Monday, January 7, 2008

The Big Bang Theory (Not the One You Think)

I just finished watching an episode of the television sitcom The Big Bang Theory. The show centers around two male physicist roommates and the attempts of one of the two to woo their physically attractive but vapid female neighbor.

I want to say first off that sitcoms are not my genre. Truth be told, I don't watch a lot of TV anymore, and when I do I really can't stand sitcoms. Something about the sets and the type of camera they use combined with the actors' standard delivery just prevents me from suspending my disbelief for even a moment. Aside from those stumbling blocks, I'll review as best I can.

This show is truly a strange chimera. It operates on several levels, all mutually disappointing. Since this is a show a. about scientists, and b. intended for the general public, what can we say? From a. we would expect the characters to be scientist stereotypes, and from b. we would expect these stereotypes to butt up against the audience's understanding of real science and scientists.

Properties stemming from a.
The characters are: socially awkward, especially around women; physically weak; overanalytic, especially with regards to mundane details; oblivious to outside stimuli when involved in a conversation or project; prone to drop jargon and obscure references. One character possibly has Asperger's and OCD, another is Indian. Some conversations could be straight from Kakalios or Smith, but not as detailed as the former, as vulgar as the latter, or as clever as either.

From b.
Introductory physics concepts are explained, and poorly; this from characters who have physics PhDs from Cal Tech. Language is used by the characters that may sound natural to the lay public, but is never used by actual scientists. Nonsense equations are written on whiteboards. Mixed in with the references intended to be obscure and confusing are references to common concepts; nothing would be wrong with that if the characters didn't treat the two exactly the same.

So, yes, the show is crappy. But among sitcoms I'd say it's pretty good. Ignoring the huge fundamental flaws, what's left is okay. I did laugh once or twice at intentional jokes. It's obvious that the writers know something about science, because the references that are supposed to fly over everyone's head do make sense in context and can be funny.

Since I've only seen one episode of the show, I reserve judgment. Do I scorn the show for displaying hackneyed writing and flat characters, or do I appreciate it for being the world's tallest midget funniest sitcom? Either way, I'm pretty sure I'll watch more; my significant other found it very funny. I think the well-written features of the characters are close enough to being me that she can appreciate their reality, but from my perspective they're sitting right in the middle of the uncanny valley.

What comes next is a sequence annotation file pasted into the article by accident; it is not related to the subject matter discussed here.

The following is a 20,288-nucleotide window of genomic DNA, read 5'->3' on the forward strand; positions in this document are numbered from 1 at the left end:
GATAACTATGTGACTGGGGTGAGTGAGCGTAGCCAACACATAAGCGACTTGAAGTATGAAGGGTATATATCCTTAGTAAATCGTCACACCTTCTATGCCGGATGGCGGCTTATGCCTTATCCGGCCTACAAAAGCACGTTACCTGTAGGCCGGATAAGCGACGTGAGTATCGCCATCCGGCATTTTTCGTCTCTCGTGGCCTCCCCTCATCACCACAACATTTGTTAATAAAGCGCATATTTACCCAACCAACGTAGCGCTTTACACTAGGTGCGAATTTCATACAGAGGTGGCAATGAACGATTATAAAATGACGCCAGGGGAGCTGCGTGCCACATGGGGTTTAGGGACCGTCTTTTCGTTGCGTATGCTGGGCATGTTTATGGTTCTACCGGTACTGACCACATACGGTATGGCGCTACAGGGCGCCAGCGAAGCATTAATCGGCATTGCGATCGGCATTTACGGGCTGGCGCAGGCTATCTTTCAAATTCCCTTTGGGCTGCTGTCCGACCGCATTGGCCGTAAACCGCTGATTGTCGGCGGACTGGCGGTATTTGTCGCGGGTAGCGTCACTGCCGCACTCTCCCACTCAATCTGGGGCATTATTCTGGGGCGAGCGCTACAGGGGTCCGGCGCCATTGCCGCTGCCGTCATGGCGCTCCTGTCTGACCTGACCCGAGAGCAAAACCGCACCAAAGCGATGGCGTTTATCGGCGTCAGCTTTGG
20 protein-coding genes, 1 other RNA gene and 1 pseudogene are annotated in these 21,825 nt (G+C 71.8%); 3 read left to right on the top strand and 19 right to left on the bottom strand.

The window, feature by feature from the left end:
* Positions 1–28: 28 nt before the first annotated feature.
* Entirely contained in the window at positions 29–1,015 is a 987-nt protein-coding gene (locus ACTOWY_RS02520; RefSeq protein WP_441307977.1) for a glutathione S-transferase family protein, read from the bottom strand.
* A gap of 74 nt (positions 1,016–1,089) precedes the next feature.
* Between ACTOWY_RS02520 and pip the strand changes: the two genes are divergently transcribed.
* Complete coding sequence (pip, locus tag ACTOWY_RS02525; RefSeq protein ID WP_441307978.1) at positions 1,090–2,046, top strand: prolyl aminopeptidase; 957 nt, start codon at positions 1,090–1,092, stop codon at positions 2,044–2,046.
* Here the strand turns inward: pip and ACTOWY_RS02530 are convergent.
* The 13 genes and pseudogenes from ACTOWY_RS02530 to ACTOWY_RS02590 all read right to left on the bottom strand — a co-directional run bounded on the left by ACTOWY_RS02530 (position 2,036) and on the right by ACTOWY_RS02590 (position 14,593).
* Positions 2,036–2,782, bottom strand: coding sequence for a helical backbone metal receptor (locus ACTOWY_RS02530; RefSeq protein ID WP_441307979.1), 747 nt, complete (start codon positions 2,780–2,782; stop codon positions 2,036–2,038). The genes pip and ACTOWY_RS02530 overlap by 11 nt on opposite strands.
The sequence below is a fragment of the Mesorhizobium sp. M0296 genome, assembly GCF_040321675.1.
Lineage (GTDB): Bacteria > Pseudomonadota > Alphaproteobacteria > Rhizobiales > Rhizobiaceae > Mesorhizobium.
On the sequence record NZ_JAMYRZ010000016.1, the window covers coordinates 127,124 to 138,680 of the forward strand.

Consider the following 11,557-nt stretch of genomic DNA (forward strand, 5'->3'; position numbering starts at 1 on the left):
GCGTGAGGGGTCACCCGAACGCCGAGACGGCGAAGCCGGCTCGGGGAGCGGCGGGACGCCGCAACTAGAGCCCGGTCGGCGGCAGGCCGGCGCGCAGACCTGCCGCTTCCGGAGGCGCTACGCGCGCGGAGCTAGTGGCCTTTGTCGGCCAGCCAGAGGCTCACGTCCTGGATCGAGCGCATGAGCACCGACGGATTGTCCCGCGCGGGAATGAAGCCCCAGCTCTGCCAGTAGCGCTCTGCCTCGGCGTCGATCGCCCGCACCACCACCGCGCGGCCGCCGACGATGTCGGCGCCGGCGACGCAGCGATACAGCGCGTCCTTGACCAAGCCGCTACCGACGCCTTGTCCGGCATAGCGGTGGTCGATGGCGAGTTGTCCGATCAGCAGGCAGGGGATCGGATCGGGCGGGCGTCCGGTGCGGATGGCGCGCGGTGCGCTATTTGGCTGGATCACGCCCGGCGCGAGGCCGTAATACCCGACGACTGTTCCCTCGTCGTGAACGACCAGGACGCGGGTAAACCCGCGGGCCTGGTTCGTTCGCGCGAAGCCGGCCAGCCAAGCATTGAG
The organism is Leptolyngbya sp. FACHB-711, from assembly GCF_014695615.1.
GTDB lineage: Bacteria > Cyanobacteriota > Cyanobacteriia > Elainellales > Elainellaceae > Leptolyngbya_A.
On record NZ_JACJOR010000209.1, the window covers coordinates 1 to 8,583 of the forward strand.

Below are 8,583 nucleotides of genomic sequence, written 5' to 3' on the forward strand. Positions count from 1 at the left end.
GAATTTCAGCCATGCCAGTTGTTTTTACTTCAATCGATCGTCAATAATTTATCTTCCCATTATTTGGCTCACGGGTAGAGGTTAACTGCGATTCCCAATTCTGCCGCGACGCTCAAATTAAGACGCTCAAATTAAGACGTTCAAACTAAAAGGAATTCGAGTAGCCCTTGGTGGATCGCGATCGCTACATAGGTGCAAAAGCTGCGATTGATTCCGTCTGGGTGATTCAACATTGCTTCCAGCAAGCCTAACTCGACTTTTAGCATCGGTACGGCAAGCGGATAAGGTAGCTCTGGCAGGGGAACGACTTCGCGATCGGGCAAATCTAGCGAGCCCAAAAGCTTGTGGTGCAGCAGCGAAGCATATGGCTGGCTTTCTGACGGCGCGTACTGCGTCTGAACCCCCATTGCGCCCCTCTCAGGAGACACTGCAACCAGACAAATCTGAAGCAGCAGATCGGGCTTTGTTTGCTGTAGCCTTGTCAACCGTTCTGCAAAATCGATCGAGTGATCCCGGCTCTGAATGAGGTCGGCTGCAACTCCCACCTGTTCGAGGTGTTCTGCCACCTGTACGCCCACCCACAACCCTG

Ben said...

"This show is truly a strange chimera. It operates on several levels, all mutually disappointing."

That line made me laugh. I feel the same way about television. It's sad when I think that South Park is the smartest show on TV. I don't mean that Matt and Trey are not that smart. They are brilliant, but they produce a cartoon. Why is our reality-based television (not reality television) not at least as smart as our cartoons?

Prazzie said...

This series is due to start showing in South Africa tomorrow (Wednesday the 9th Jan). I've been blasted with ads for it for weeks now. My tv guide describes it as "the love child of Three's Company and Bill Nye the Science Guy". Blah blah, "unbelievably hot neighbour", blah blah, "there is life outside of quantum physics and the Stars Wars Trilogy"...already they've lost me.

And it's called "The Big Bang Theory". Seriously. Maybe I'm not the target audience. Looked ruddy awful. "Ruddy" - British slang, therein lies the rub, sign me up for some Brit humour instead. The IT Crowd, for example. I'm in a hurry, does it show?

Bob Andelman said...

You might enjoy this entertaining audio interview with Bill Prady, co-creator of "The Big Bang Theory." Prady's other writing and producing credits include "Gilmore Girls," "Muppets in Space," "Dream On," and even an episode of "Star Trek Voyager."

Anonymous said...

Actually most every equation and reference is valid--only sitcom to have a PhD physicist as a script consultant

Flavin said...

Not only are you wrong, but you're probably spam.